End of the month summary for 5th/22nd: 147 men at camp; six men in hospital; one transferred to another Unit
30th December 1915: 2377 Pte Smith discharged from hospital to Zeitoun Base duties.
29th December 1915: 2474 Pte Martin discharged from hospital to Zeitoun Base duties.
28th December 1915: 2506 Pte Jones admitted to 3rd Auxiliary hospital, Cairo sick – eyesight and bladder.
27th December 1915: 2390 Pte Silver admitted to 1st Auxiliary Hospital in Abbassia sick.
24th December 1915: 2499 Pte Phillips admitted 3rd Auxiliary Hospital Heliopolis with rheumatism.
23rd December 1915: 2347 Pte MacFarlane discharged from hospital to base duties.
15th December 1915: 2347 Pte MacFarlane admitted to 1st Auxiliary Hospital Abbassia sick with dysentery; 2397 Pte Samways admitted 1st Auxiliary Hospital Abbassia with dysentery (2nd admission since arriving in Egypt).
7th December: 2438 Pte Tripp discharged from Heliopolis Hospital to duty.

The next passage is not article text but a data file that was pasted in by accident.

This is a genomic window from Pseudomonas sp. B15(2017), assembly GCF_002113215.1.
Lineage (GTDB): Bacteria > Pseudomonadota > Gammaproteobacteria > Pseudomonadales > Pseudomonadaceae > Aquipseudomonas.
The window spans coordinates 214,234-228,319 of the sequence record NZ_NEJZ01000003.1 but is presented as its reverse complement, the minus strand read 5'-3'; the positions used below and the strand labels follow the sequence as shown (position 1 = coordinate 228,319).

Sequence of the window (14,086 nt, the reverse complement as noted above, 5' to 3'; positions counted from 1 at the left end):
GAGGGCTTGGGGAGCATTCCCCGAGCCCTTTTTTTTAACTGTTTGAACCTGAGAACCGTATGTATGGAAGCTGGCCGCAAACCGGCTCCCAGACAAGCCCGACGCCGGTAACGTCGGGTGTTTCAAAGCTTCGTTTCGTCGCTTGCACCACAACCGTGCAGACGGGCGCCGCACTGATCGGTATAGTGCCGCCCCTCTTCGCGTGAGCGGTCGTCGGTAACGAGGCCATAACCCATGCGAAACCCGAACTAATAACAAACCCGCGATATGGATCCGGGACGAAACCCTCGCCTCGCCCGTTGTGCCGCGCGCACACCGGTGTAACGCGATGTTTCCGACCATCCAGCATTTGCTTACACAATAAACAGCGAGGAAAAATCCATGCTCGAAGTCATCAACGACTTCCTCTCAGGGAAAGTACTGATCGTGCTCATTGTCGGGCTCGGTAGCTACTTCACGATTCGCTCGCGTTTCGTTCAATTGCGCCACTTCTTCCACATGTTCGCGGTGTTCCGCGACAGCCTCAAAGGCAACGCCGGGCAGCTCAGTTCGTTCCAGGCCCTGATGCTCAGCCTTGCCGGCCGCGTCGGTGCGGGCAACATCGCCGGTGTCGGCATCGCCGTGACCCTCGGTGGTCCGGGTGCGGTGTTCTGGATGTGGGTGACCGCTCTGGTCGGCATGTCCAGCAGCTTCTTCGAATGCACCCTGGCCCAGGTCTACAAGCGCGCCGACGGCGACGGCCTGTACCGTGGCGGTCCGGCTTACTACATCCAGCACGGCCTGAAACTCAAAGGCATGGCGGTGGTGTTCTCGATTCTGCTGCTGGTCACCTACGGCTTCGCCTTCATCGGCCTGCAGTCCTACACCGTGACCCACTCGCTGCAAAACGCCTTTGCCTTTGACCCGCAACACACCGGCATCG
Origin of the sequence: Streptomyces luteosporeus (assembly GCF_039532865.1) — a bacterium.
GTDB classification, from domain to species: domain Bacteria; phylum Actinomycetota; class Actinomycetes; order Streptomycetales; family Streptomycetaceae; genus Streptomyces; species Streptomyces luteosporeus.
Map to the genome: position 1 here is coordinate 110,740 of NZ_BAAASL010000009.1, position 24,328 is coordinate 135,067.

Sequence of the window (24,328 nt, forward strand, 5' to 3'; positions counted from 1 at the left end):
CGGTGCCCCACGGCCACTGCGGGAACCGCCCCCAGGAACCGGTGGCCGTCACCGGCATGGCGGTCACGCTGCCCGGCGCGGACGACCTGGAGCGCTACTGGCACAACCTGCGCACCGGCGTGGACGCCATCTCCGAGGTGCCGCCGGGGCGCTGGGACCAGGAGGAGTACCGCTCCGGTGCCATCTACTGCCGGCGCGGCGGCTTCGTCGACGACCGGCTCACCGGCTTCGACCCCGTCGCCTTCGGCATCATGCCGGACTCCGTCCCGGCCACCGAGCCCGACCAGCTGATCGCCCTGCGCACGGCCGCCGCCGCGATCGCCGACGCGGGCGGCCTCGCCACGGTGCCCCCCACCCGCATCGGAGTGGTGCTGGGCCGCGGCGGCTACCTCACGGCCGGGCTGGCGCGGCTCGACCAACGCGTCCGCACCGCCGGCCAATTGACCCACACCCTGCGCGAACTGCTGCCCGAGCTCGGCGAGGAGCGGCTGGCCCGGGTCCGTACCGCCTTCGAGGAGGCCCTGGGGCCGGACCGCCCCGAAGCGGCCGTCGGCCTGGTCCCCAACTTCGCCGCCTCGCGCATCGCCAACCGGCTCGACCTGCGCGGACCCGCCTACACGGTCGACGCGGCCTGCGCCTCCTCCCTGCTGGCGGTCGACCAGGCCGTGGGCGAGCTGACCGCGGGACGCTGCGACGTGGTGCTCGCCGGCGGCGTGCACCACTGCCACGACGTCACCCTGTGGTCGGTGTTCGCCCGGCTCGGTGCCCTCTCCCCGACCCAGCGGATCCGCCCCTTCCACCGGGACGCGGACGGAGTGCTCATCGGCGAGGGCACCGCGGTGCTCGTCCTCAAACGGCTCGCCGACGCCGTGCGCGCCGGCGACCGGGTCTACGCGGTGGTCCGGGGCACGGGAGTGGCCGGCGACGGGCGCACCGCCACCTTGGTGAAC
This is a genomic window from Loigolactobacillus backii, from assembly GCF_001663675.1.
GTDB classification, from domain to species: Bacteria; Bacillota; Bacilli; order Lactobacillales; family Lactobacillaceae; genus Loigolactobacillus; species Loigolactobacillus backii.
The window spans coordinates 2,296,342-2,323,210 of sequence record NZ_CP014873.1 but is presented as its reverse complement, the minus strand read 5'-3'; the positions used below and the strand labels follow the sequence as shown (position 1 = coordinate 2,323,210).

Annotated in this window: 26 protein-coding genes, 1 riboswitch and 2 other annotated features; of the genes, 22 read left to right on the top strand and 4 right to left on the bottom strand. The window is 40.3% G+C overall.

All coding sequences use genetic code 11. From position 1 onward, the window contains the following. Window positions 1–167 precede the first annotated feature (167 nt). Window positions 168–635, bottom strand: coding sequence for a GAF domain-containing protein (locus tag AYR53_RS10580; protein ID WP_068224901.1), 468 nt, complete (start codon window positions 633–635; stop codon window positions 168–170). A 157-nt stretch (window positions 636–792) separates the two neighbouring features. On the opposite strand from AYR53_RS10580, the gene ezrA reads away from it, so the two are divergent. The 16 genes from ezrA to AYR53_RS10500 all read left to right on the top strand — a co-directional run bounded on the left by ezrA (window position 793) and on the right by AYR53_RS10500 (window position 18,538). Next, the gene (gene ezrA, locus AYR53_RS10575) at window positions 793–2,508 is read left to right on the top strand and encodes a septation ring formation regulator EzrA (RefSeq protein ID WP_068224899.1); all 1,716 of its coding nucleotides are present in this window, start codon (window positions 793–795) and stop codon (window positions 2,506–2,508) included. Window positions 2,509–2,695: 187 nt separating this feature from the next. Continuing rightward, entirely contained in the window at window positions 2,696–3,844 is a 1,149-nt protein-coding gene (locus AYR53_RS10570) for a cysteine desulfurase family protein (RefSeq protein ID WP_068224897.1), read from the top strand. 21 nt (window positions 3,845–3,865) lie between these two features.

4th December 1915: 2486 Pte Barton charged with drunkenness and absent from parade. Award 168 hours detention.
3rd December 1915: 2418 Pte Skeehan admitted to Cairo hospital sick
2nd December 1915: 2397 Pte Samways discharged from hospital and returned to Unit.
30th November 1915: 2340 Pte Hosking transferred to A&NZ Convalescent Depot at Helouan.
20th November 1915: 2394 Pte Stephens discharged from hospital and returned to Unit
15th November 1915: 2338 Pte Hoobin absent from parades – awarded 168 hours duty
12th November 1915: 2502 Pte Sharples discharged from hospital and returned to Unit